The year’s Top 10 movies are here, and a variety of honorable mentions are here. But now for something completely different…
Along with the egg nog and tinsel, there’s a certain undeniable seasonal pleasure to be had in singling out the truly spectacular misses of the movie year for some shame and ridicule. We may never get the hours of our lives back that we spent watching these disasters, but at least we have some petty revenge.
A few groundrules: it would have been simple enough to fill this list with nothing but low-budget horror movies (Chernobyl Diaries, The House At the End of the Street, Silent House, Silent Hill 3D, et al), but they’re so unambitious and formulaic as to be beneath notice, if not contempt. Ditto for silly nonsense like Wrath of the Titans and Ghost Rider: Spirit of Vengeance (or anything else with Nicolas Cage). Also, we’re going to avoid piling on the easy target big-budget flops that were indeed very bad but not, in the end, totally unwatchable–so no John Carter, Battleship, Abraham Lincoln: Vampire Hunter or Rock of Ages, all of which, however, should be avoided if at all possible. Finally, we have to admit to missing a few likely Worst 10 suspects over the course of the year, on the theory that life is too short and there was no point in self-inducing a stroke, including 2016: Obama’s America, Atlas Shrugged: Part II (Part I was bad enough) and the did-it-really-exist? Oogieloves In The Big Balloon Adventure.
That being said, here’s a year worth of pain:
ONE FOR THE MONEY (Lionsgate – January – written by Stacy Sherman, Karen Ray and Liz Bruxius – directed by Julie Anne Robinson): Based on the bestselling series of books by Janet Evanovich, this was supposed to provide Katherine Heigl with her very own franchise–instead, it more or less destroyed her once-promising movie career. Heigl was so unappealingly out of her depth trying to play a tough, sexy New Jersey bounty hunter that she almost obscured the complete incompetence of the directing, writing and supporting cast around her.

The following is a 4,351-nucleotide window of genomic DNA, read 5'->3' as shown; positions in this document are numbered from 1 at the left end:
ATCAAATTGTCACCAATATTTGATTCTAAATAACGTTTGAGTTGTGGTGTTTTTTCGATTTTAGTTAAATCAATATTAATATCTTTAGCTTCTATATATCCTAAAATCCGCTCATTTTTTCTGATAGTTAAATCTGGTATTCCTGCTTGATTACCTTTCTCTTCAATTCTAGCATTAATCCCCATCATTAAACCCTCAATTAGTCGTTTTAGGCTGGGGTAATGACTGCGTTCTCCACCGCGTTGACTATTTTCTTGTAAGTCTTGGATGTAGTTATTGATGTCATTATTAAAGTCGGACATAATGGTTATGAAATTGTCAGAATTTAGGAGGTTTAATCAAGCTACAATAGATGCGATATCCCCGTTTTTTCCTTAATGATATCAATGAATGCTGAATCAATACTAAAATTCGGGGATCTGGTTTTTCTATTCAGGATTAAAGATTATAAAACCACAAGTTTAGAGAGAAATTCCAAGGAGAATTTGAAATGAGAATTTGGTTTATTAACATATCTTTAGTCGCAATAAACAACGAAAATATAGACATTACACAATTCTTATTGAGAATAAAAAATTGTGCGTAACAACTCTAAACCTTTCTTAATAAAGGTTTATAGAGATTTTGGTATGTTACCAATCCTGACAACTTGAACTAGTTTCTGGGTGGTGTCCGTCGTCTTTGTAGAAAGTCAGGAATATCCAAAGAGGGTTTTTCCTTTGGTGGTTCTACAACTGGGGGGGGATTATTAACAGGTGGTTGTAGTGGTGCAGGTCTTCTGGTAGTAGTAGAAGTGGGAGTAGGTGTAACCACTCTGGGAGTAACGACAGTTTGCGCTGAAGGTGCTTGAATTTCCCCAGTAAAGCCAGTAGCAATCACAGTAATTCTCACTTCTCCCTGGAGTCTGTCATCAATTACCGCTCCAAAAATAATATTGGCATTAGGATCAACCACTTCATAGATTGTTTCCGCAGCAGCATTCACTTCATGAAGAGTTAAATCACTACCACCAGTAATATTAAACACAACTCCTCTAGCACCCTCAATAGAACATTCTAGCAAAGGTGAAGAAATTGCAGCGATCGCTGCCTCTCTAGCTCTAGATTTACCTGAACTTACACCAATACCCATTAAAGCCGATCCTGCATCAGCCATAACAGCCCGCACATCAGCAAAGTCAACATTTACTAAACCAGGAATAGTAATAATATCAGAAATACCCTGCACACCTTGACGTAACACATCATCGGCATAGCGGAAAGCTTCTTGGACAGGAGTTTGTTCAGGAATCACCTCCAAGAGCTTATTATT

THAT’S MY BOY (Sony – June – written by David Caspe – directed by Sean Anders): An existential question to ponder: was That’s My Boy marginally less soul-killing and excruciating than last year’s Jack & Jill? Perhaps. But it more than maintained Adam Sandler’s reputation as personifying all that is dreadful in contemporary movie comedy. Andy Samberg should be grateful that his quite impressive turn in the indie Celeste and Jesse Forever more or less obscured his role in this one. (Let us pray that Caspe, creator of TV’s marvelous Happy Endings, had very little to do with the final product here.) However, the picture did provide the year’s happiest ending by flopping resoundingly (as did Jack & Jill).
COSMOPOLIS (EOne – August – written and directed by David Cronenberg): That’s right, the great David Cronenberg, just barely behind Adam Sandler on the year’s Worst list. His latest, a muddled adaptation of the Don DeLillo novel, was as incomprehensible and tedious as it was pretentious, and Robert Pattinson, in the lead, proved himself in sore need of fangs.